COVID & Gun Violence
What is the problem?
Unprecedented increases in gun sales, combined with economic distress and social isolation due to COVID-19, are intensifying the country’s gun violence crisis.
The United States has seen the collision of two major public health crises: COVID-19 and gun violence. While millions in the U.S. rushed out to purchase guns in the middle of a global pandemic, thinking they were buying safety, research shows that they were in fact exposing themselves to higher risks of gun violence. At the same time, structural inequities fueling community gun violence have been exacerbated. Moving forward, we must invest in policies that improve the plight of all Americans and save lives.
What are the solutions?
Close the Charleston Loophole
Under federal law, gun purchases may move forward by default after three business days—even if a background check has not been completed. While 90% of federal background checks are completed in minutes, those that take longer than three business days are four times as likely to be denied.
Secure Gun Storage
Gun owners can make their homes and communities safer by storing their guns securely. This means storing them unloaded, locked, and separate from ammunition.
Extreme Risk Laws
When a person is in crisis and considering harming themselves or others, family members and law enforcement are often the first people to see the warning signs. Extreme Risk laws, sometimes referred to as “Red Flag” laws, allow loved ones or law enforcement to intervene by petitioning a court for an order to temporarily prevent someone in crisis from accessing guns.
Prohibit People With Dangerous Histories From Having Guns
People with dangerous histories should be prohibited from having guns. Federal law prohibits gun possession by certain categories of people. States also set standards for who is too dangerous to have guns. People prohibited by federal or state law will fail a background check if they try to buy a gun from a licensed dealer.
Violence Intervention Programs
Violence intervention programs provide evidence and community-informed, comprehensive support to individuals who are at greatest risk of gunshot victimization. These programs are shown to reduce gunshot wounds and deaths in the neighborhoods most impacted by gun violence.
Guns and hate are a fatal combination. In an average year, more than 25,000 hate crimes in the US involve a firearm—69 a day. In parts of the US, some people convicted of hate crimes can still legally buy and have guns. Congress and state legislatures should pass laws that keep guns out of the hands of those who have been convicted of hate crimes.
Gun Violence and COVID-19 in 2020: A Year of Colliding Crises
The COVID-19 pandemic has had a pronounced impact on gun violence in the United States.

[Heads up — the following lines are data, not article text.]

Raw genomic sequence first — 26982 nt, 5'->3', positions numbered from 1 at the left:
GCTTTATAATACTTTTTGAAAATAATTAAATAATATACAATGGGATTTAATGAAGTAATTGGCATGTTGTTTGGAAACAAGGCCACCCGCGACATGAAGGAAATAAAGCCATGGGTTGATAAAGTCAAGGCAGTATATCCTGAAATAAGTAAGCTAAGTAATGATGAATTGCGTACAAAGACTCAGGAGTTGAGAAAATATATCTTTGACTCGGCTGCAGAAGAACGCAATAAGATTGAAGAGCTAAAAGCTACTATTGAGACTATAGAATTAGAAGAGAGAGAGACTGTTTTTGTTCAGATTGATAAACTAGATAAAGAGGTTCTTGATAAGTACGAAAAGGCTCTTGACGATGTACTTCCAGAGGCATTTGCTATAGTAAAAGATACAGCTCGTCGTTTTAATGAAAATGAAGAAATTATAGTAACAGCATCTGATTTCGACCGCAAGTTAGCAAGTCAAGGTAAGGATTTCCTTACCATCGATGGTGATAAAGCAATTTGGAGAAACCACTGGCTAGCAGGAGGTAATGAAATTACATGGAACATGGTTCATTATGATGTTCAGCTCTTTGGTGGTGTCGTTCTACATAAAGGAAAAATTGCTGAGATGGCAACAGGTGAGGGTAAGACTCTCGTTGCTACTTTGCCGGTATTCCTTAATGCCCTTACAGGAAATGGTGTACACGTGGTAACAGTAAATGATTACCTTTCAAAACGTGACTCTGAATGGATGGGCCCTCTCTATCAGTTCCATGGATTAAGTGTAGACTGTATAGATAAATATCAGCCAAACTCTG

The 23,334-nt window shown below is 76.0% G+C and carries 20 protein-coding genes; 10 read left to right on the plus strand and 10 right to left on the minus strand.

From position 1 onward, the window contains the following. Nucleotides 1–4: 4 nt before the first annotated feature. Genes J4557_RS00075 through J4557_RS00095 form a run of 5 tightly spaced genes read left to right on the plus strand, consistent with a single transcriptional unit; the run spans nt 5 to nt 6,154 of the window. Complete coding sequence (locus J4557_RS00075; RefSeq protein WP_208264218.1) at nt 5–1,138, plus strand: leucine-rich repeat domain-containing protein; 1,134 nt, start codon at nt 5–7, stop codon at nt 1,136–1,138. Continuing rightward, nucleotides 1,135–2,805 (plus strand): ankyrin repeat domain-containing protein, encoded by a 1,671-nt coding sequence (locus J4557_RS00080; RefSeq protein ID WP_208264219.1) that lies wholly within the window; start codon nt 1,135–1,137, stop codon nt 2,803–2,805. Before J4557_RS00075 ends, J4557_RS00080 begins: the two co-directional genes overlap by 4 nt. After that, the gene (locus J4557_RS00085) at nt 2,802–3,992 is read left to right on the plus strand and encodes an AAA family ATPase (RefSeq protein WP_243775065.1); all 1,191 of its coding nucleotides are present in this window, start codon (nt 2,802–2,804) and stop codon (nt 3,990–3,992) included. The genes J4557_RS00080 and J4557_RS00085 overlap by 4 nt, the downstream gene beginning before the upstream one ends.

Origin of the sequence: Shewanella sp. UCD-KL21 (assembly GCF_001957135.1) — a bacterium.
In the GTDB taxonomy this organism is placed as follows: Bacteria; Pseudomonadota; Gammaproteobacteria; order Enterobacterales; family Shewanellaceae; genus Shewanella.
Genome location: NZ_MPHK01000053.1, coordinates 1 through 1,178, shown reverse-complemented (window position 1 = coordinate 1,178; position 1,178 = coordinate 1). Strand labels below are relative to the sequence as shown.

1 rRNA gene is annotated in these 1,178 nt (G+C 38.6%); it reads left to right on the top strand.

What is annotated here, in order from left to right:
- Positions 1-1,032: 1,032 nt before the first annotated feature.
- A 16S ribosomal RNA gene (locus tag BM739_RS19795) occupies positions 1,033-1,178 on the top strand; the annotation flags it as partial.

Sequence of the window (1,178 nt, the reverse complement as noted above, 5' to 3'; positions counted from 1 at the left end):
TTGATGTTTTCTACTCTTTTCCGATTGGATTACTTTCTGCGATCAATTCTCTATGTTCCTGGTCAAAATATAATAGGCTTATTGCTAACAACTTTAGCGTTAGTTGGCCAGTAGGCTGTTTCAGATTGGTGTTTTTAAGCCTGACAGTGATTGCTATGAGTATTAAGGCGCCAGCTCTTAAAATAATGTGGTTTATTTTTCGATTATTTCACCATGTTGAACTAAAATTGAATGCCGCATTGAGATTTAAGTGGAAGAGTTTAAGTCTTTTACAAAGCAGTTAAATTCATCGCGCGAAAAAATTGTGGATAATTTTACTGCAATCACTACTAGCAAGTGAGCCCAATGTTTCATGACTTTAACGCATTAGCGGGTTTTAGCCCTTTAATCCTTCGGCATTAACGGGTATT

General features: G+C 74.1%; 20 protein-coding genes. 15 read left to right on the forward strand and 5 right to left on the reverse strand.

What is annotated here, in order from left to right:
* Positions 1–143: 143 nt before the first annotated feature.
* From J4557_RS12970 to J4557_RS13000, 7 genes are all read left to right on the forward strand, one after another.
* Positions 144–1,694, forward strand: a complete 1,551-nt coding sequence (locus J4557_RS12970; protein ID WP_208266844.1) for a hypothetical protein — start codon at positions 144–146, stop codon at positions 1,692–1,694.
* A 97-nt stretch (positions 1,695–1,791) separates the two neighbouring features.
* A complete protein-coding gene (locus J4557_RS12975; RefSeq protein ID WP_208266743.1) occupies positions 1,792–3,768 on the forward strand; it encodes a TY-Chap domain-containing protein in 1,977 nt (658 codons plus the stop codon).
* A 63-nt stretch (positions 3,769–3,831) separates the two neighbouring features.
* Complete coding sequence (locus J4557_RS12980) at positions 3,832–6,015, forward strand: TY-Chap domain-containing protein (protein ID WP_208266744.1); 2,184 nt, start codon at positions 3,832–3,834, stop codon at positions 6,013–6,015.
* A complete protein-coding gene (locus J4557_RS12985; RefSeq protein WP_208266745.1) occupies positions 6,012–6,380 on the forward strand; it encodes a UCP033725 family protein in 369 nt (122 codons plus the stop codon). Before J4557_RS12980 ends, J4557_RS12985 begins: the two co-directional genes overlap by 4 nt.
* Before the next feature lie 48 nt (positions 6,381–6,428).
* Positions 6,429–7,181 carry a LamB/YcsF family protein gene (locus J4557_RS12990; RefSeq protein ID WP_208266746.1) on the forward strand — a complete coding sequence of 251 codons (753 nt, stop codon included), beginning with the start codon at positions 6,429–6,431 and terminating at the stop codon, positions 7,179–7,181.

Undeniable: How Long-Standing Loopholes in the Background Check System Have Been Exacerbated by COVID-19
Loopholes must be addressed to ensure that guns are not sold without a completed background check.
Armed COVID-19 Protests Exploit Open Carry Loophole
Lawmakers should close the open carry loophole and regulate open carry, particularly at demonstrations held on capitol grounds.
Extreme Risk Protection Orders during COVID-19
Extreme Risk Protection Orders should be classified as essential court proceedings during the pandemic.
How COVID-19 Has Made a Federal Background Check Loophole Even Deadlier
More background checks were run in March 2020 than at any other time since the creation of the background check system.
COVID & Gun Violence
The Changing Demographics of Gun Homicide Victims and How Community Violence Intervention Programs Can Help
As we approach summer, it is crucial that community violence intervention programs are accessible and tailored to those most affected.Everytown Research & Policy
The Impact of Gun Violence on Latinx Communities
Latinx people in the United States are dying from gun violence every day and at rates disproportionate to their white peers.Fact Sheet
El impacto de la violencia con armas de fuego en las comunidades latines
Las personas latines en los EE UU mueren a causa de la violencia armada en tasas desproporcionadas con respecto a los blancos.Fact Sheet
The Firearms Industry and the Paycheck Protection Program
Despite a record year in sales and demand, the firearms industry received extensive support from the paycheck protection program in 2020.Report
American Rescue Plan for Gun Violence Reduction
States and local governments governments can utilize American Rescue Plan funds to prevent or address gun violence in cities.Fact Sheet
A Deadly Year in Cities — And How Policymakers Can Respond
While the long term effects of COVID-19 still aren’t fully clear, it is evident that cities have experienced historic levels of violence.Fact Sheet
How COVID-19 Has Increased the Need for Street Outreach Work
Street outreach teams have long been at the front lines of gun violence prevention work and are now battling two pandemics at once.Fact Sheet
What Search Data Shows About Americans and Guns During the COVID-19 Crisis
Search data for guns shows a 40 percent increase amid the COVID-19 pandemic, which is more than the surges after Sandy Hook and Parkland.Fact Sheet